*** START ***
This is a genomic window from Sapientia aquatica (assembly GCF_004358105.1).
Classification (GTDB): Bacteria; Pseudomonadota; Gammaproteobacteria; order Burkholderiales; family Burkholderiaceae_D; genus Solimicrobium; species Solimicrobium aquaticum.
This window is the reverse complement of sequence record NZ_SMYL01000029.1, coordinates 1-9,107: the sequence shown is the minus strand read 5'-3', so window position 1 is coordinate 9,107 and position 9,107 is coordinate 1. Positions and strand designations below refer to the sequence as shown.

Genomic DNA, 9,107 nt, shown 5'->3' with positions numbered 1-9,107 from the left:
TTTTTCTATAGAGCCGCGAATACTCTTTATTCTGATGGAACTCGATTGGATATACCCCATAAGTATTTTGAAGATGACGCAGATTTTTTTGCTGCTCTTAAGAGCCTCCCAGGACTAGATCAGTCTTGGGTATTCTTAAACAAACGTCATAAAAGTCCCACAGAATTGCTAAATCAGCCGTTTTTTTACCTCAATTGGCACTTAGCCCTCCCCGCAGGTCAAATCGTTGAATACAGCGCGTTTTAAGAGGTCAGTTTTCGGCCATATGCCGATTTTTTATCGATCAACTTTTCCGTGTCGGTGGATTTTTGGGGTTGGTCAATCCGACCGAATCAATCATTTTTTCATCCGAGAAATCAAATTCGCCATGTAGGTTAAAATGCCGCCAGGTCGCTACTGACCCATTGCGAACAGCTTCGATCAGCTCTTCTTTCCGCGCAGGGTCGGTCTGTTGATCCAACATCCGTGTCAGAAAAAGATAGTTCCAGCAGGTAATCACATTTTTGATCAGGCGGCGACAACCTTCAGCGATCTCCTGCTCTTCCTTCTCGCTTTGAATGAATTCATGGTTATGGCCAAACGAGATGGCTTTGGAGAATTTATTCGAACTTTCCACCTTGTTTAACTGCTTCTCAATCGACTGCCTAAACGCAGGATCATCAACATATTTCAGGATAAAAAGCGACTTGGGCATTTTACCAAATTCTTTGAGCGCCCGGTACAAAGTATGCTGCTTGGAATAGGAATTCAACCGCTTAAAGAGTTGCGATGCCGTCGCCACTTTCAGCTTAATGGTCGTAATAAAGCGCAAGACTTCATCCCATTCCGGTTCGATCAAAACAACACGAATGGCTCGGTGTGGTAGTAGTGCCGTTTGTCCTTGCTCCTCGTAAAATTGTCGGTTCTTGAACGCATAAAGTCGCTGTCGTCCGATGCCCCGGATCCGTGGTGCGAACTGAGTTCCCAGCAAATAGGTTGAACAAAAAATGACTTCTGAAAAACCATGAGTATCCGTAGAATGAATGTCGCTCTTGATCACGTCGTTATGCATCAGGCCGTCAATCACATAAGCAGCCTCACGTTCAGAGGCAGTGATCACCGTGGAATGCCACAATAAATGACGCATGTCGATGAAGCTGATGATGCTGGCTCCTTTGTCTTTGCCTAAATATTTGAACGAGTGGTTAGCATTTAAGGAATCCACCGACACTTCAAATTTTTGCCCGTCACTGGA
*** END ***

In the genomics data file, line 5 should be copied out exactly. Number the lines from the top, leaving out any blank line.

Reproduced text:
TTTTTCTATAGAGCCGCGAATACTCTTTATTCTGATGGAACTCGATTGGATATACCCCATAAGTATTTTGAAGATGACGCAGATTTTTTTGCTGCTCTTAAGAGCCTCCCAGGACTAGATCAGTCTTGGGTATTCTTAAACAAACGTCATAAAAGTCCCACAGAATTGCTAAATCAGCCGTTTTTTTACCTCAATTGGCACTTAGCCCTCCCCGCAGGTCAAATCGTTGAATACAGCGCGTTTTAAGAGGTCAGTTTTCGGCCATATGCCGATTTTTTATCGATCAACTTTTCCGTGTCGGTGGATTTTTGGGGTTGGTCAATCCGACCGAATCAATCATTTTTTCATCCGAGAAATCAAATTCGCCATGTAGGTTAAAATGCCGCCAGGTCGCTACTGACCCATTGCGAACAGCTTCGATCAGCTCTTCTTTCCGCGCAGGGTCGGTCTGTTGATCCAACATCCGTGTCAGAAAAAGATAGTTCCAGCAGGTAATCACATTTTTGATCAGGCGGCGACAACCTTCAGCGATCTCCTGCTCTTCCTTCTCGCTTTGAATGAATTCATGGTTATGGCCAAACGAGATGGCTTTGGAGAATTTATTCGAACTTTCCACCTTGTTTAACTGCTTCTCAATCGACTGCCTAAACGCAGGATCATCAACATATTTCAGGATAAAAAGCGACTTGGGCATTTTACCAAATTCTTTGAGCGCCCGGTACAAAGTATGCTGCTTGGAATAGGAATTCAACCGCTTAAAGAGTTGCGATGCCGTCGCCACTTTCAGCTTAATGGTCGTAATAAAGCGCAAGACTTCATCCCATTCCGGTTCGATCAAAACAACACGAATGGCTCGGTGTGGTAGTAGTGCCGTTTGTCCTTGCTCCTCGTAAAATTGTCGGTTCTTGAACGCATAAAGTCGCTGTCGTCCGATGCCCCGGATCCGTGGTGCGAACTGAGTTCCCAGCAAATAGGTTGAACAAAAAATGACTTCTGAAAAACCATGAGTATCCGTAGAATGAATGTCGCTCTTGATCACGTCGTTATGCATCAGGCCGTCAATCACATAAGCAGCCTCACGTTCAGAGGCAGTGATCACCGTGGAATGCCACAATAAATGACGCATGTCGATGAAGCTGATGATGCTGGCTCCTTTGTCTTTGCCTAAATATTTGAACGAGTGGTTAGCATTTAAGGAATCCACCGACACTTCAAATTTTTGCCCGTCACTGGA